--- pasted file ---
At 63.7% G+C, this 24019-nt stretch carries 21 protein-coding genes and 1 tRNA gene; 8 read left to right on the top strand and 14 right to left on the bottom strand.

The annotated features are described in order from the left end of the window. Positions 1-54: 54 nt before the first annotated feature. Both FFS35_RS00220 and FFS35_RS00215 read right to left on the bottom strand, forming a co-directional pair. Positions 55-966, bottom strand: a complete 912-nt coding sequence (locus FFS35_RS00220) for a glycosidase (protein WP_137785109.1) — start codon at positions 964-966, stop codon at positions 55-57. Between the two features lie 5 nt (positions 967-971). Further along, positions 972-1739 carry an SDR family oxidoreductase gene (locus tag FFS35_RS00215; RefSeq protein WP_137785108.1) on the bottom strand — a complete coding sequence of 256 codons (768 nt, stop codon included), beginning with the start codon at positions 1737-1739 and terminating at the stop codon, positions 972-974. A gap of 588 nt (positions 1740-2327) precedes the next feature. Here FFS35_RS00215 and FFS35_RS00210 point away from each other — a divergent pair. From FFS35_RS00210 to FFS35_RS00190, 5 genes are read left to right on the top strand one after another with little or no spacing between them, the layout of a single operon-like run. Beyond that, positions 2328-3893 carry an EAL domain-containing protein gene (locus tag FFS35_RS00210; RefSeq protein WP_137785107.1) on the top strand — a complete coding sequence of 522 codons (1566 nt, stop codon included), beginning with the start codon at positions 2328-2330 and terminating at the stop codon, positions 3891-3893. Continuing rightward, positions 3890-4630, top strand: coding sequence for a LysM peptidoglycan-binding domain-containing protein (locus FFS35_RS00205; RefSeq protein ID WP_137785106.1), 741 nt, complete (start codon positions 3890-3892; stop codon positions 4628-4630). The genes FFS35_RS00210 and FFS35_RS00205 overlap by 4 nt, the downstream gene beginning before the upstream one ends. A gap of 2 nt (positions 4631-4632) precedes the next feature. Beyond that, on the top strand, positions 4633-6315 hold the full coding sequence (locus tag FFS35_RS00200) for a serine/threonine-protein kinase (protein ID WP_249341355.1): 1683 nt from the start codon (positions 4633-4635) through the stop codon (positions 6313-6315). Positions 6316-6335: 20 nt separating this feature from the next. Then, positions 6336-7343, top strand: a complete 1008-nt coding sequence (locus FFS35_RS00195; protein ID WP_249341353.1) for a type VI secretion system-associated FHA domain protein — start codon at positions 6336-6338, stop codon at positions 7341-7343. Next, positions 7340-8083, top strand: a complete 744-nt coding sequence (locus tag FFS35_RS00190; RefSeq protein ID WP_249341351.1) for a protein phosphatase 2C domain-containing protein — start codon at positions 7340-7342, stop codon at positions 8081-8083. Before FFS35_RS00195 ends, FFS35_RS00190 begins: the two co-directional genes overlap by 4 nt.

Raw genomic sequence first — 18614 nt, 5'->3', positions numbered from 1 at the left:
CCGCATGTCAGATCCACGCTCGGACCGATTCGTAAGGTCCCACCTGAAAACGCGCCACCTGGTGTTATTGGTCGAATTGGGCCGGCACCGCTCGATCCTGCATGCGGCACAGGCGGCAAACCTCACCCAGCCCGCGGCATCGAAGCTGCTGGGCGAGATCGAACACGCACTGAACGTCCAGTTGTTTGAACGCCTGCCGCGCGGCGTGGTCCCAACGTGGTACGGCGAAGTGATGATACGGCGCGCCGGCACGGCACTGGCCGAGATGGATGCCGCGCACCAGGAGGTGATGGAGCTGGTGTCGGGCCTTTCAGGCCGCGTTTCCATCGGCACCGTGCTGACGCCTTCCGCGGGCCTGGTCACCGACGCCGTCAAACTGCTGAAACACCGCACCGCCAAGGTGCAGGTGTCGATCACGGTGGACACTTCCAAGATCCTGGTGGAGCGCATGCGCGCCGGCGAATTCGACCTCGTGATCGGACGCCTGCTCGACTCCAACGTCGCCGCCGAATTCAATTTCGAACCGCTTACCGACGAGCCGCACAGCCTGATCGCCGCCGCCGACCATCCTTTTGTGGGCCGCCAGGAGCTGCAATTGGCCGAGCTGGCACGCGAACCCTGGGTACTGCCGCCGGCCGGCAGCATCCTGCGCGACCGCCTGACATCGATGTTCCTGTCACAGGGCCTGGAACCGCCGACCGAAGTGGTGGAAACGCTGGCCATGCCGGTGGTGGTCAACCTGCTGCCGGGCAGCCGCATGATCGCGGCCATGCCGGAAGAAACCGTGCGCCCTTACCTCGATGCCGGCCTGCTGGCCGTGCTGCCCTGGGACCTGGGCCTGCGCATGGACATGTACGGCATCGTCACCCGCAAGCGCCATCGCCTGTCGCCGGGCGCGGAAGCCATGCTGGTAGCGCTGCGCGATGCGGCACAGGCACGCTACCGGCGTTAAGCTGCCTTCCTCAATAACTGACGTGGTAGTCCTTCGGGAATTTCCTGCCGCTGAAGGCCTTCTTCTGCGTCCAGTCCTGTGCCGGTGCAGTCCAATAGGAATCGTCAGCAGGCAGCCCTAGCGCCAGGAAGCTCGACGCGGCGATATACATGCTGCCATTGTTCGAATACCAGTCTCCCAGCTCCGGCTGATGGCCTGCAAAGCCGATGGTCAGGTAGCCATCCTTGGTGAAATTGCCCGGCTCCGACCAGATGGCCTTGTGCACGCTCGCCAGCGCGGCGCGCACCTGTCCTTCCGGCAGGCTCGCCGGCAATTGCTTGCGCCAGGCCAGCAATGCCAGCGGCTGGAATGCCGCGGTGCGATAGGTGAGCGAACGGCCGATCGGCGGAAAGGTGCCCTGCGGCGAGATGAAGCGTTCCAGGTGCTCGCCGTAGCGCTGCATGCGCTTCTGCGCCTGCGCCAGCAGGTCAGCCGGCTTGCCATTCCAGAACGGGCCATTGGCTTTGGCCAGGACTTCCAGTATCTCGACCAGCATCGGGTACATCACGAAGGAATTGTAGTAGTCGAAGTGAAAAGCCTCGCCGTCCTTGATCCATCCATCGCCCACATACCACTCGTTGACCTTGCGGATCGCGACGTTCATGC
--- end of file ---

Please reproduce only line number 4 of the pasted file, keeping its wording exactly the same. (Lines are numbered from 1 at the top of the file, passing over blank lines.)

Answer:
CCGCATGTCAGATCCACGCTCGGACCGATTCGTAAGGTCCCACCTGAAAACGCGCCACCTGGTGTTATTGGTCGAATTGGGCCGGCACCGCTCGATCCTGCATGCGGCACAGGCGGCAAACCTCACCCAGCCCGCGGCATCGAAGCTGCTGGGCGAGATCGAACACGCACTGAACGTCCAGTTGTTTGAACGCCTGCCGCGCGGCGTGGTCCCAACGTGGTACGGCGAAGTGATGATACGGCGCGCCGGCACGGCACTGGCCGAGATGGATGCCGCGCACCAGGAGGTGATGGAGCTGGTGTCGGGCCTTTCAGGCCGCGTTTCCATCGGCACCGTGCTGACGCCTTCCGCGGGCCTGGTCACCGACGCCGTCAAACTGCTGAAACACCGCACCGCCAAGGTGCAGGTGTCGATCACGGTGGACACTTCCAAGATCCTGGTGGAGCGCATGCGCGCCGGCGAATTCGACCTCGTGATCGGACGCCTGCTCGACTCCAACGTCGCCGCCGAATTCAATTTCGAACCGCTTACCGACGAGCCGCACAGCCTGATCGCCGCCGCCGACCATCCTTTTGTGGGCCGCCAGGAGCTGCAATTGGCCGAGCTGGCACGCGAACCCTGGGTACTGCCGCCGGCCGGCAGCATCCTGCGCGACCGCCTGACATCGATGTTCCTGTCACAGGGCCTGGAACCGCCGACCGAAGTGGTGGAAACGCTGGCCATGCCGGTGGTGGTCAACCTGCTGCCGGGCAGCCGCATGATCGCGGCCATGCCGGAAGAAACCGTGCGCCCTTACCTCGATGCCGGCCTGCTGGCCGTGCTGCCCTGGGACCTGGGCCTGCGCATGGACATGTACGGCATCGTCACCCGCAAGCGCCATCGCCTGTCGCCGGGCGCGGAAGCCATGCTGGTAGCGCTGCGCGATGCGGCACAGGCACGCTACCGGCGTTAAGCTGCCTTCCTCAATAACTGACGTGGTAGTCCTTCGGGAATTTCCTGCCGCTGAAGGCCTTCTTCTGCGTCCAGTCCTGTGCCGGTGCAGTCCAATAGGAATCGTCAGCAGGCAGCCCTAGCGCCAGGAAGCTCGACGCGGCGATATACATGCTGCCATTGTTCGAATACCAGTCTCCCAGCTCCGGCTGATGGCCTGCAAAGCCGATGGTCAGGTAGCCATCCTTGGTGAAATTGCCCGGCTCCGACCAGATGGCCTTGTGCACGCTCGCCAGCGCGGCGCGCACCTGTCCTTCCGGCAGGCTCGCCGGCAATTGCTTGCGCCAGGCCAGCAATGCCAGCGGCTGGAATGCCGCGGTGCGATAGGTGAGCGAACGGCCGATCGGCGGAAAGGTGCCCTGCGGCGAGATGAAGCGTTCCAGGTGCTCGCCGTAGCGCTGCATGCGCTTCTGCGCCTGCGCCAGCAGGTCAGCCGGCTTGCCATTCCAGAACGGGCCATTGGCTTTGGCCAGGACTTCCAGTATCTCGACCAGCATCGGGTACATCACGAAGGAATTGTAGTAGTCGAAGTGAAAAGCCTCGCCGTCCTTGATCCATCCATCGCCCACATACCACTCGTTGACCTTGCGGATCGCGACGTTCATGC